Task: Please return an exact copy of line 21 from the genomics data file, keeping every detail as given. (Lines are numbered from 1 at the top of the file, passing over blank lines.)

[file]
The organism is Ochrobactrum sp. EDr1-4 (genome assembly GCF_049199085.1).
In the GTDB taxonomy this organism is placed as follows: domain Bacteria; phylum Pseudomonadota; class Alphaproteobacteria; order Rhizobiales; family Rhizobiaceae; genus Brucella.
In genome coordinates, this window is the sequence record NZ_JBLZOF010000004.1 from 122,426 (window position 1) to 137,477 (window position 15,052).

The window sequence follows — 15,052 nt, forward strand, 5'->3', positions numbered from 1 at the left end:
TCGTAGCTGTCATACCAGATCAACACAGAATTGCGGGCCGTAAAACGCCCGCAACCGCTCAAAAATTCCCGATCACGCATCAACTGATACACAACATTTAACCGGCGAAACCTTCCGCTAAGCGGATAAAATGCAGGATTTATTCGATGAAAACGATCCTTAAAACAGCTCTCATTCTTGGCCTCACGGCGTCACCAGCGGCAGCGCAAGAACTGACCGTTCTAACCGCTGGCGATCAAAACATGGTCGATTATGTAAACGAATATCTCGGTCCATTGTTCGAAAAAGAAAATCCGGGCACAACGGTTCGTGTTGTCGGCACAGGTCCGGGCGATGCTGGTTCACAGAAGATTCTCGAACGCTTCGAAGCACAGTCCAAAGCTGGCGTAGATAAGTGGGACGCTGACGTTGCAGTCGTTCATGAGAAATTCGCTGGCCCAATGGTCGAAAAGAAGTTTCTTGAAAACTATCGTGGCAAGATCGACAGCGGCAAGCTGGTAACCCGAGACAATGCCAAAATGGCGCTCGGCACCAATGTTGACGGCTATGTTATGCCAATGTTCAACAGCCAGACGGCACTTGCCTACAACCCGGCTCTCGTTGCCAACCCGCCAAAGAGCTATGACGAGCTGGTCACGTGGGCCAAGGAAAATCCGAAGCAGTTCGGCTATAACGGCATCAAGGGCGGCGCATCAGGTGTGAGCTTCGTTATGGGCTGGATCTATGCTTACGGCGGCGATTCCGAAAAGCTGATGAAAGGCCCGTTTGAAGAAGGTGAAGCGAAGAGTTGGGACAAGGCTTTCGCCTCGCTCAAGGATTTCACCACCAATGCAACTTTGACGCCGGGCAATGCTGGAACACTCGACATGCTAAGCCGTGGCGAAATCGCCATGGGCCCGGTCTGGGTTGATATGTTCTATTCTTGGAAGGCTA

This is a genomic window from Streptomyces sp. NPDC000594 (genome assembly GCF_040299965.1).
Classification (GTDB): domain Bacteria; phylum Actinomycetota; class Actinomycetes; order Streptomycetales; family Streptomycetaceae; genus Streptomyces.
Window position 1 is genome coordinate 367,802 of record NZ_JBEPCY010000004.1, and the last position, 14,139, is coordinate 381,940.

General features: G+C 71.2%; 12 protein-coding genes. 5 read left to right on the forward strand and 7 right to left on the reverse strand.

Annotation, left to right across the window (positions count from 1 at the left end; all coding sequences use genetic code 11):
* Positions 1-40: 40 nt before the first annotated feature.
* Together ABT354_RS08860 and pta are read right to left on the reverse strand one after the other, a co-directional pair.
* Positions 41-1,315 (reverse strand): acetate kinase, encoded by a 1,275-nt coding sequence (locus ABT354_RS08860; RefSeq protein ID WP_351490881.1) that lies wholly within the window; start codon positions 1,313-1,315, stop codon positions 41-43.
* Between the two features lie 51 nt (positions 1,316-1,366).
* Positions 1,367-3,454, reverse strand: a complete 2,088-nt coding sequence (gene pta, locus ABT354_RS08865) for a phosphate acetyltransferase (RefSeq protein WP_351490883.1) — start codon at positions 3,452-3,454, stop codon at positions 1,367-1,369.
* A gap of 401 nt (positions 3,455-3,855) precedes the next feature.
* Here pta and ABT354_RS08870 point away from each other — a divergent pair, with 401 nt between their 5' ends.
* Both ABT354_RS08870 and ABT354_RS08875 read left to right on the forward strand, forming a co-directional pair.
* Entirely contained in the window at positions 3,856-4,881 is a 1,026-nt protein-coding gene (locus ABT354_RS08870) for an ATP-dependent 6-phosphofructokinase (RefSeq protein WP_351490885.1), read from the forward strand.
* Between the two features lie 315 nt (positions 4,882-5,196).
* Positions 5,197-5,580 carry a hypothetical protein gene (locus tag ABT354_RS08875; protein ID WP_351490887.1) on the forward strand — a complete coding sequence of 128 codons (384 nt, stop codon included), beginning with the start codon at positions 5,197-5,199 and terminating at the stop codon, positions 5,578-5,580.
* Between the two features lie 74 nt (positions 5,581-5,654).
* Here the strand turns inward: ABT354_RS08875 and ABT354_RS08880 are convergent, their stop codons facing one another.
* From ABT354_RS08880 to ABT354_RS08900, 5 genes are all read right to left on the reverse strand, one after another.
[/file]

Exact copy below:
* Positions 5,197-5,580 carry a hypothetical protein gene (locus tag ABT354_RS08875; protein ID WP_351490887.1) on the forward strand — a complete coding sequence of 128 codons (384 nt, stop codon included), beginning with the start codon at positions 5,197-5,199 and terminating at the stop codon, positions 5,578-5,580.